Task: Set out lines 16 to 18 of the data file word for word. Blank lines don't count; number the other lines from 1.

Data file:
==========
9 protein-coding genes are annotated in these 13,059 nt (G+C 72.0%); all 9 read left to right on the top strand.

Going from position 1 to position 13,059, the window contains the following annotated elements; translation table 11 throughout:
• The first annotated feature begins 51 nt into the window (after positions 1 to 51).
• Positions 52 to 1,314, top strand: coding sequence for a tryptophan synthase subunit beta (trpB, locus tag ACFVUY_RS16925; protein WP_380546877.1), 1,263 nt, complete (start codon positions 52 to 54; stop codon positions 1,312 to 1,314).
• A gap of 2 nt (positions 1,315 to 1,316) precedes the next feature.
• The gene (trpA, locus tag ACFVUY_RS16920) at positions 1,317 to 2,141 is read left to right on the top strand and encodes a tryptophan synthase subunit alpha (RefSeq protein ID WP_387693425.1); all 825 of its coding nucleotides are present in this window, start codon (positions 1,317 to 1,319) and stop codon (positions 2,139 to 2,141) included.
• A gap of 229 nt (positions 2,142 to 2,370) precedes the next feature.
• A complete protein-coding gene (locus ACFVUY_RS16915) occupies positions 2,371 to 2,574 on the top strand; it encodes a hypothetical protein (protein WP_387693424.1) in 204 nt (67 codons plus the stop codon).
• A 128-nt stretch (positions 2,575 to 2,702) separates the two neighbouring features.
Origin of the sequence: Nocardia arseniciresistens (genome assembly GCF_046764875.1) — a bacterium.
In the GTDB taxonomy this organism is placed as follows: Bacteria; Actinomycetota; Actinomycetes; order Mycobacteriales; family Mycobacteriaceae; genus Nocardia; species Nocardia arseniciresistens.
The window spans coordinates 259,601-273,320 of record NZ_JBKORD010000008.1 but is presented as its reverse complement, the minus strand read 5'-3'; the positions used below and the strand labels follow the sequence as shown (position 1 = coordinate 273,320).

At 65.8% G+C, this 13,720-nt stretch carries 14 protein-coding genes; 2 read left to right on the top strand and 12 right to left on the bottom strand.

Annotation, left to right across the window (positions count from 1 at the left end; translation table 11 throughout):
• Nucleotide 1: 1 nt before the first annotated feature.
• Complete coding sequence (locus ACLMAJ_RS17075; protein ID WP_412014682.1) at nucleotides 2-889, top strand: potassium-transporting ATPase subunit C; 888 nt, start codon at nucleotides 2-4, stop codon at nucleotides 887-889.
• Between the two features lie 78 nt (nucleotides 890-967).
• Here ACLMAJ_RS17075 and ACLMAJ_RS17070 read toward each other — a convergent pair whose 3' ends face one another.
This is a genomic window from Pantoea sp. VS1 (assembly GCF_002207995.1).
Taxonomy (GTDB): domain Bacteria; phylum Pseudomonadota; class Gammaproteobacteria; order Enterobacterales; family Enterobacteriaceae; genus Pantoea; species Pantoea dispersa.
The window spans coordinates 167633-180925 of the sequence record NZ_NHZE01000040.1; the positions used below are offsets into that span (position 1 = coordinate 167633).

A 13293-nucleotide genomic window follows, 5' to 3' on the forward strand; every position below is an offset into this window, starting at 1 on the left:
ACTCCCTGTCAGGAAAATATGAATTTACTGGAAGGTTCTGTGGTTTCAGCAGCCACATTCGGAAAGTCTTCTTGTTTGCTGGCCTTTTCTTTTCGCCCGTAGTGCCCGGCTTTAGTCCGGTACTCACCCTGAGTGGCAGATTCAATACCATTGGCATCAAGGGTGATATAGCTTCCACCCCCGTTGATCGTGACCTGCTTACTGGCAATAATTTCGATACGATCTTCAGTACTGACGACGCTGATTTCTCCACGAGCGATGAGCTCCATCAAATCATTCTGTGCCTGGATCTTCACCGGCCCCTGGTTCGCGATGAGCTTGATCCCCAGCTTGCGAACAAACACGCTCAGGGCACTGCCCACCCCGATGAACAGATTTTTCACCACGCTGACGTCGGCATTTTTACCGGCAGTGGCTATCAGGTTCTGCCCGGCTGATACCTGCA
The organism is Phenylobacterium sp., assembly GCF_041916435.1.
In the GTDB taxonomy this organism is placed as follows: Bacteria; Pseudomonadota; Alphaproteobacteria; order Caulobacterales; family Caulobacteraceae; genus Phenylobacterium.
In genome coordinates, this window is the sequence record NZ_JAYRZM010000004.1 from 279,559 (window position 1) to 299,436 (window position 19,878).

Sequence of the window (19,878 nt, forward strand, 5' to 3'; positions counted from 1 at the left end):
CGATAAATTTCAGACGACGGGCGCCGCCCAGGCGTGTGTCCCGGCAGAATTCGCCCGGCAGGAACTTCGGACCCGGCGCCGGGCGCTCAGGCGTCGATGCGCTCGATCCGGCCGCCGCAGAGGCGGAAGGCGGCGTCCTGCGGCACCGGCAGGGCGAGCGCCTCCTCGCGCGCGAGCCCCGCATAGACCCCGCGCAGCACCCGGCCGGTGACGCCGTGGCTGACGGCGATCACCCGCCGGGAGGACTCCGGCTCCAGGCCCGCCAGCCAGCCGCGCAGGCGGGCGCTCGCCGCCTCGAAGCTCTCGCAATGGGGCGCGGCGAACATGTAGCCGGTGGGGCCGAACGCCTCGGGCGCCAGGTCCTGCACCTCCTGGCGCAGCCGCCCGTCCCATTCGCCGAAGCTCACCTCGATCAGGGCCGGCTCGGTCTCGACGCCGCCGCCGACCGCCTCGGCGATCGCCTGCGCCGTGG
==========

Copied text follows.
• Complete coding sequence (locus ACLMAJ_RS17075; protein ID WP_412014682.1) at nucleotides 2-889, top strand: potassium-transporting ATPase subunit C; 888 nt, start codon at nucleotides 2-4, stop codon at nucleotides 887-889.
• Between the two features lie 78 nt (nucleotides 890-967).
• Here ACLMAJ_RS17075 and ACLMAJ_RS17070 read toward each other — a convergent pair whose 3' ends face one another.